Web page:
In the post-Reagan era, says Robert Stacy McCain, foreign policy is guided by narcissism. How it got to that point:
Encountering people who hate us, liberals think, “It’s about us.”
This error was what crippled liberalism during the Cold War. If the Soviet Union wanted to destroy America, liberals imagined, this must be because of something wrong with America, rather than something wrong with the Soviet Union. So liberals wanted to change American foreign policy détente! in a more pro-Soviet direction, accepting the Leninist critique of “Western imperialism” as essentially accurate, so that you had Jimmy Carter claiming (and evidently believing) that a U.S. commitment to “human rights” would somehow repair the damage to American international prestige.
If you would see what the “world community” thinks of human rights, you need only look at the people the United Nations puts in charge of it. (George W. Bush, in one of his sentient moments, refused to have anything to do with that particular scam; the Obama administration happily rushed back into it.)
Except it wasn’t about us. It was about them.
Ronald Reagan understood instinctively that the Cold War wasn’t America’s fault, and that it couldn’t be ended by making American policy less “imperialist” (mainly because imperialism was a propaganda accusation conjured up in Vladimir Lenin’s imagination). The Cold War could only end with the destruction of the Soviet Union, and so Reagan made that the object of his foreign policy.
And then Reagan rode off into the sunset, and State began filling up with whiners who just want to be loved, and is that so wrong? (Short answer: yes; you guys are being paid to represent the interests of the United States, rather than the interests of every jackwagon from Central Casting who yells “Oppression!” in front of a microphone.)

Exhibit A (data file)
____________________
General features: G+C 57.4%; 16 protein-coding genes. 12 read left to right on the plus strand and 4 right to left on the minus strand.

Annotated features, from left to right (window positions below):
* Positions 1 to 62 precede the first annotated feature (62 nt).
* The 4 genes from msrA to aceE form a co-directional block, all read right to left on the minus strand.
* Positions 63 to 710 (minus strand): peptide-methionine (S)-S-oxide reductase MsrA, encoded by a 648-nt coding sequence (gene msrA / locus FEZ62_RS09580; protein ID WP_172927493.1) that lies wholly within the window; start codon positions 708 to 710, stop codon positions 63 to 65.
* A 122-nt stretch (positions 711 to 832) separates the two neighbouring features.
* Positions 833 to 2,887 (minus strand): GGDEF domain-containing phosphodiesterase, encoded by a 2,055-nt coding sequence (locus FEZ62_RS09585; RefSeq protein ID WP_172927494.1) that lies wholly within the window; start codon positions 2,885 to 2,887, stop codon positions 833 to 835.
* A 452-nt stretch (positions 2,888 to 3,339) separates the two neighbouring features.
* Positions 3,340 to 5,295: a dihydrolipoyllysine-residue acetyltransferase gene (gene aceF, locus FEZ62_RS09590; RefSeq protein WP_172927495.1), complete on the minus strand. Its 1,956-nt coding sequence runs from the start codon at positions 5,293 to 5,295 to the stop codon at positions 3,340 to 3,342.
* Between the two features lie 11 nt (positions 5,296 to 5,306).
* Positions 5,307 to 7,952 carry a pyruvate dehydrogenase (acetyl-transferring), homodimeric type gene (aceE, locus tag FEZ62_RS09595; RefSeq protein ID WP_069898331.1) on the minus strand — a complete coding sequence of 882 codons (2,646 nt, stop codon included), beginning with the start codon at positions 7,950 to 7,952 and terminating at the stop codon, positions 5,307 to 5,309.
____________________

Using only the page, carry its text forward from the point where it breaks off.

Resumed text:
So the foreign policy of the United States became twofold: (1) pay the Danegeld, and (2) try not to piss off the Dane too much. This latter was doomed to fail, because the Dane is always pissed off:
Ask yourself this: Why should Muslims from Pakistan and other places far away from the Middle East espouse the same anti-American and anti-Israel grievances as Palestinian radicals in Gaza and the West Bank? Why was the Soviet Union fanatically devoted to an atheistic and internationalist ideology nevertheless favorable to Arafat’s nationalist cause and to the Ayatollah Khomeini’s Islamic revolution in Iran?
The answer seems clear enough: the Soviet Union may be gone, but there are still people who long for its unbridled, unabashed anti-Americanism. Your kid probably has one of them for History 2102 (first semester).